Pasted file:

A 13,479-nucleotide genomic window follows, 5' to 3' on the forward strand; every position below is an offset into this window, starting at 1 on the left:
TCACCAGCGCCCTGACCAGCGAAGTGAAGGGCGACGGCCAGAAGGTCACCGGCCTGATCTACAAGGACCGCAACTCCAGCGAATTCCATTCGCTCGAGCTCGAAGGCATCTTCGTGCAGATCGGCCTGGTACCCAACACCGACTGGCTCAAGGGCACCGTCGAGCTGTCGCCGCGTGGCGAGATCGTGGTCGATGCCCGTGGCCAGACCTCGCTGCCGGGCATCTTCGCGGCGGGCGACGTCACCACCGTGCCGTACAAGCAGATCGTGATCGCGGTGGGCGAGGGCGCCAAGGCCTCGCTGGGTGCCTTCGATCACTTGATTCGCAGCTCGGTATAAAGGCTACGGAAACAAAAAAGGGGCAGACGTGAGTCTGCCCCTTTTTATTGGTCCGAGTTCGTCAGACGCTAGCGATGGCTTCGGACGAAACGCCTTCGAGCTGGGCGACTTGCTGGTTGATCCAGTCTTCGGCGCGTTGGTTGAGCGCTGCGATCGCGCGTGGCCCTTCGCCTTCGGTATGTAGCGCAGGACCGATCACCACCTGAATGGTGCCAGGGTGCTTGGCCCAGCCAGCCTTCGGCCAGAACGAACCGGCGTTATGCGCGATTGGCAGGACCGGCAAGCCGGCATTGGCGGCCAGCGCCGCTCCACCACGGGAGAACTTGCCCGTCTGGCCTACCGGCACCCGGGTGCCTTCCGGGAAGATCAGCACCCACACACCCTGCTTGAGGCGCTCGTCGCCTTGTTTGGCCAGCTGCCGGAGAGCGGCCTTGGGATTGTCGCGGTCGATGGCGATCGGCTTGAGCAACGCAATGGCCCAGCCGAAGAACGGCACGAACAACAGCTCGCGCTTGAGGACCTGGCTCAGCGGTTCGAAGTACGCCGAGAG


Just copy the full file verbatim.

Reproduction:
A 13,479-nucleotide genomic window follows, 5' to 3' on the forward strand; every position below is an offset into this window, starting at 1 on the left:
TCACCAGCGCCCTGACCAGCGAAGTGAAGGGCGACGGCCAGAAGGTCACCGGCCTGATCTACAAGGACCGCAACTCCAGCGAATTCCATTCGCTCGAGCTCGAAGGCATCTTCGTGCAGATCGGCCTGGTACCCAACACCGACTGGCTCAAGGGCACCGTCGAGCTGTCGCCGCGTGGCGAGATCGTGGTCGATGCCCGTGGCCAGACCTCGCTGCCGGGCATCTTCGCGGCGGGCGACGTCACCACCGTGCCGTACAAGCAGATCGTGATCGCGGTGGGCGAGGGCGCCAAGGCCTCGCTGGGTGCCTTCGATCACTTGATTCGCAGCTCGGTATAAAGGCTACGGAAACAAAAAAGGGGCAGACGTGAGTCTGCCCCTTTTTATTGGTCCGAGTTCGTCAGACGCTAGCGATGGCTTCGGACGAAACGCCTTCGAGCTGGGCGACTTGCTGGTTGATCCAGTCTTCGGCGCGTTGGTTGAGCGCTGCGATCGCGCGTGGCCCTTCGCCTTCGGTATGTAGCGCAGGACCGATCACCACCTGAATGGTGCCAGGGTGCTTGGCCCAGCCAGCCTTCGGCCAGAACGAACCGGCGTTATGCGCGATTGGCAGGACCGGCAAGCCGGCATTGGCGGCCAGCGCCGCTCCACCACGGGAGAACTTGCCCGTCTGGCCTACCGGCACCCGGGTGCCTTCCGGGAAGATCAGCACCCACACACCCTGCTTGAGGCGCTCGTCGCCTTGTTTGGCCAGCTGCCGGAGAGCGGCCTTGGGATTGTCGCGGTCGATGGCGATCGGCTTGAGCAACGCAATGGCCCAGCCGAAGAACGGCACGAACAACAGCTCGCGCTTGAGGACCTGGCTCAGCGGTTCGAAGTACGCCGAGAG